Elderly patient and caregiver

Caregiver Stress

The stress of caring for a loved one can be challenging. You may feel like you’re going from one challenge to another, and your usual day-to-day life may feel like it’s been on hold. While caring for a loved one is a beautiful and selfless act, it can also lead to caregiver stress, and burnout is unavoidable if boundaries are not in place. There are ways to prevent caregiver stress. Here’s what you need to know about this common problem.


What is a caregiver?

A caregiver is someone who provides care and support to an ill, disabled or older adult. Caregivers are usually family members but can also be friends, neighbors, paid staff, and others who have a close relationship with the person being cared for.


What is caregiver stress?

Caregiving is stressful, but many other things can also cause stress. Caregivers may experience stress from their care recipient (for example, when you’re caring for a parent with Alzheimer’s who has become aggressive or violent), from their family (when your spouse demands that you take more time off from work), or from themselves (if you have chronic health issues that affect your ability to care for the person).

Identifying and managing caregiver stress helps you manage it better and, in turn, reduces the negative impact on your ability to provide care.

Many factors contribute to caregiver stress:


Know the signs of caregiver stress

  • Feelings of being overwhelmed
  • Feeling like you are not making progress or making much of a difference
  • Feeling guilty about not being able to do more
  • Feeling like you are losing your sense of self, where you feel you are solely living for another person, not yourself.


Guilt and caregiver stress

Guilt is a natural and inevitable part of caring for a loved one. Being a caregiver can bring up feelings of inadequacy, regret, shame, grief, and anger. These are normal emotions that may be helpful in some situations but can also be destructive if not managed properly.

Guilt can make you feel ashamed or less than who you truly are when caring for yourself. Guilt can lead to caregiver stress because it makes you feel like you should be able to do more than what you are doing right now with limited resources at your disposal. When this happens, caregivers tend to put themselves last on their list; they often forget about their own needs because taking care of others may seem like the only priority.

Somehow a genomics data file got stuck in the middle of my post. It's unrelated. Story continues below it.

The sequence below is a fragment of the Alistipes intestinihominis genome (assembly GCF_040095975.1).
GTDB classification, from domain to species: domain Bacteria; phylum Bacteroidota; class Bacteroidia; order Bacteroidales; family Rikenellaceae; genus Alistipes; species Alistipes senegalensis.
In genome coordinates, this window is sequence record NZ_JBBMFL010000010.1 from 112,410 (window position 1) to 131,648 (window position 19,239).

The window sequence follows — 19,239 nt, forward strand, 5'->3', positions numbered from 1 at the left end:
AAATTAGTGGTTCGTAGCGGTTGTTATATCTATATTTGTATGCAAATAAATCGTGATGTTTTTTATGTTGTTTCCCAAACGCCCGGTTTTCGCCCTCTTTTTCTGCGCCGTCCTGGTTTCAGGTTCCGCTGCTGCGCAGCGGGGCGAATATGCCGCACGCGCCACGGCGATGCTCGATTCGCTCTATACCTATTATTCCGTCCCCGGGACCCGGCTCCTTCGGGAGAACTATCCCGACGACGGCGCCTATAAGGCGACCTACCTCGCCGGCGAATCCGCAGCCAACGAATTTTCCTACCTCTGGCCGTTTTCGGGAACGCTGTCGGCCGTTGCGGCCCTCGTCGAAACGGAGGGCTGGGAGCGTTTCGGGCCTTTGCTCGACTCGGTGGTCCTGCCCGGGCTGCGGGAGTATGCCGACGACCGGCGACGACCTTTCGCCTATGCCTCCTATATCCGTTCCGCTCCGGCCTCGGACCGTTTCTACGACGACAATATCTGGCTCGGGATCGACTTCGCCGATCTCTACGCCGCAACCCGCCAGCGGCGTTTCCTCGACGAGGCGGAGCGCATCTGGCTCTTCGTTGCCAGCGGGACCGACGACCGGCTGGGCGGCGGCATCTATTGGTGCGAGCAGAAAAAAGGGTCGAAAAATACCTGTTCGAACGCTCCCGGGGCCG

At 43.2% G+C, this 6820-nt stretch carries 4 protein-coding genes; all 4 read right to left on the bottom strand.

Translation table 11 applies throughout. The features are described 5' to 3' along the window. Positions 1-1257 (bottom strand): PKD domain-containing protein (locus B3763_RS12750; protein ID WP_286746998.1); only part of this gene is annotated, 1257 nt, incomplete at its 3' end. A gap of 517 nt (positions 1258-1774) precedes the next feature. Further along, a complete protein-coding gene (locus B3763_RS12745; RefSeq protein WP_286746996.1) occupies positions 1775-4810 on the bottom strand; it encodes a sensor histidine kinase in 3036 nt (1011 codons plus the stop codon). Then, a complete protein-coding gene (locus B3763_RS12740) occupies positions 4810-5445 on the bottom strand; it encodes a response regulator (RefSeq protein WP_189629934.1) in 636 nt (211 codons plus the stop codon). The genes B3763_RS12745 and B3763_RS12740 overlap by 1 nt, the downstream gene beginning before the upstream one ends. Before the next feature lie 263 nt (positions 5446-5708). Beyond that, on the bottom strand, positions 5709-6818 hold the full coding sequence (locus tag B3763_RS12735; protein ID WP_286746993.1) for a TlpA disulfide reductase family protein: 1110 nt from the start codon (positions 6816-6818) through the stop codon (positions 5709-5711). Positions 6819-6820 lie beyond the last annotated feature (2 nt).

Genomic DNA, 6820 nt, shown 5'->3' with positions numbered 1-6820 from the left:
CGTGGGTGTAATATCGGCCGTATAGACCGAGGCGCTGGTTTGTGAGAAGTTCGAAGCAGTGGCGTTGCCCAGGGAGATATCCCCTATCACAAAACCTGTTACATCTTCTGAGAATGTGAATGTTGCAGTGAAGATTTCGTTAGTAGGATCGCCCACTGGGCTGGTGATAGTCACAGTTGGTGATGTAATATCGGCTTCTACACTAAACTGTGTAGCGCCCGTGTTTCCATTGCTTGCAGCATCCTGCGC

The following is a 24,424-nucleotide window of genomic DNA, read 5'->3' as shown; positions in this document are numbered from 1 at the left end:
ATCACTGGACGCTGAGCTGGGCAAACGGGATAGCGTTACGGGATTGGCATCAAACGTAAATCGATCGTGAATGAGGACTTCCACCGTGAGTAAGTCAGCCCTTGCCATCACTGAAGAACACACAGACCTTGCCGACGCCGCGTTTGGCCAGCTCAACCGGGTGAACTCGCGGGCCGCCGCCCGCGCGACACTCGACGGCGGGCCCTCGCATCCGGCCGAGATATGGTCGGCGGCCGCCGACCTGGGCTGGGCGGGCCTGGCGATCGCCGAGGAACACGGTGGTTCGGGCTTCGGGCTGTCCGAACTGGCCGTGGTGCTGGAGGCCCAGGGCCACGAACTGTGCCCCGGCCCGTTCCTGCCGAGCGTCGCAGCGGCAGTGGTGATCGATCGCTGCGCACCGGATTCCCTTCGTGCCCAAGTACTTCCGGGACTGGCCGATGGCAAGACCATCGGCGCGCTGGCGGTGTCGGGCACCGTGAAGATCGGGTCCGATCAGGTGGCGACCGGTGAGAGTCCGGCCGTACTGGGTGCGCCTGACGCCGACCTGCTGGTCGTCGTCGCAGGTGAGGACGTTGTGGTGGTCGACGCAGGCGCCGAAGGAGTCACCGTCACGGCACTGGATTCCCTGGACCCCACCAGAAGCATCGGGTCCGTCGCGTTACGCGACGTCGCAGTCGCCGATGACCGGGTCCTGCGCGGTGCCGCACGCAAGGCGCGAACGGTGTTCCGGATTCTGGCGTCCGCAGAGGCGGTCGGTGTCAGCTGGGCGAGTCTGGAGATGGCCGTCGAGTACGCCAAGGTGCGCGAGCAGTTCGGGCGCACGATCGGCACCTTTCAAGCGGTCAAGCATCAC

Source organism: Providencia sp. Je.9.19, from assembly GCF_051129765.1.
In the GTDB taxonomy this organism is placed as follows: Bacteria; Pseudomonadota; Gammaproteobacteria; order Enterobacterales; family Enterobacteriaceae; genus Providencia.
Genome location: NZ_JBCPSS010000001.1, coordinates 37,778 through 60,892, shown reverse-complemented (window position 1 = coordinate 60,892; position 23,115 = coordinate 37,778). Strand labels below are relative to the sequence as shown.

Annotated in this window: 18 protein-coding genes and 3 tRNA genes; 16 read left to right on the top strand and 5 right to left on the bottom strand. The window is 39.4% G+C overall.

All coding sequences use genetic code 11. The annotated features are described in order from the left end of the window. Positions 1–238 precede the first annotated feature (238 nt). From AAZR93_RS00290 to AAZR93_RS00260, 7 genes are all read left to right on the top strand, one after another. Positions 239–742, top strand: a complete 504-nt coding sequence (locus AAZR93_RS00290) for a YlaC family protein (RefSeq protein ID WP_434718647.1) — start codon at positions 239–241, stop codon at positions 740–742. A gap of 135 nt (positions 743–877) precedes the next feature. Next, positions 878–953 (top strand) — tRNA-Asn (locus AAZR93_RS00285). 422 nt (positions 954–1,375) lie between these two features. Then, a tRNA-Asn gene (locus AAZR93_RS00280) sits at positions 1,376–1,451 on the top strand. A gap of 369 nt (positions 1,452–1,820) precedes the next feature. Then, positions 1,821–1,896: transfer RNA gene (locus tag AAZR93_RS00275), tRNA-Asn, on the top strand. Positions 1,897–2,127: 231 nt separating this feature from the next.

Take care of yourself first

Caregiving can be emotionally and physically draining. Caregiving stress is one of the leading causes of burnout, which occurs when caregivers feel like they can’t take any more. 

It’s crucial to remain aware of the stress you are experiencing, so you can find ways to deal with it before it becomes difficult to handle. Caregivers often put their needs last because they focus on caring for others. However, if you don’t take care of yourself first, you will eventually become overwhelmed and unable to continue providing care effectively.

You may also experience sadness or hopelessness because of the thought of losing a loved one who has been so important in your life.


Accept that you can’t do it all

While it feels like you should be able to do everything, the truth is that you cannot do it all. You can’t be everything to everyone, and you can’t be perfect. Even if we were superheroes, we’d still need help.

But what’s important is that we keep trying, even when things seem hopeless and overwhelming. Remembering caring for yourself is just as critical as caring for our loved ones.


Be realistic about what you can do

  • You’re a caregiver because you care about your loved one, and it’s natural to want to do everything possible to help them. But sometimes, the best way to take care of someone is by making sure you’re okay, too – If we don’t take care of ourselves, we can’t take care of others. Set realistic goals for yourself, and don’t be afraid to ask for help when needed.
  • Eating well, exercising regularly, and getting enough sleep are just a few ways to help you manage your stress levels and stay strong during difficult times.


Learn to say no to extra tasks or requests

You can also learn to say no to extra tasks or requests. If someone asks you for help with a project or task, but it doesn’t seem feasible given your current responsibilities and time constraints, be honest about your limitations without feeling bad about them. Only commit yourself when it makes sense for everyone involved, including yourself.


Don’t be afraid to ask for help

It’s important to talk about your feelings. Don’t be afraid to ask for help from friends, family, or licensed professionals. You deserve the best care possible, and you should never feel guilty for needing some support along the way.


It’s important to remember that you’re not alone. You can always seek help, and many resources are available to caregivers. The main thing is knowing when your stress levels are getting too high so that you can take action before it negatively impacts your life.


Learn to Navigate Anticipatory Grief with Dr. Carolina Raeburn

Dr. Carolina Raeburn is a Florida Licensed Clinical Psychologist with a subspecialty in neuropsychology. If you’re struggling with grief, loss, or caregiver stress, please schedule a telehealth appointment by clicking here. Or if you have any questions, please feel free to reach out through our contact page.


*All the information published in this article is for informational and educational purposes only and is not a substitute for professional medical advice or treatment. Any information provided here is offered in generic form. Please consult your healthcare provider if you have any questions or concerns.

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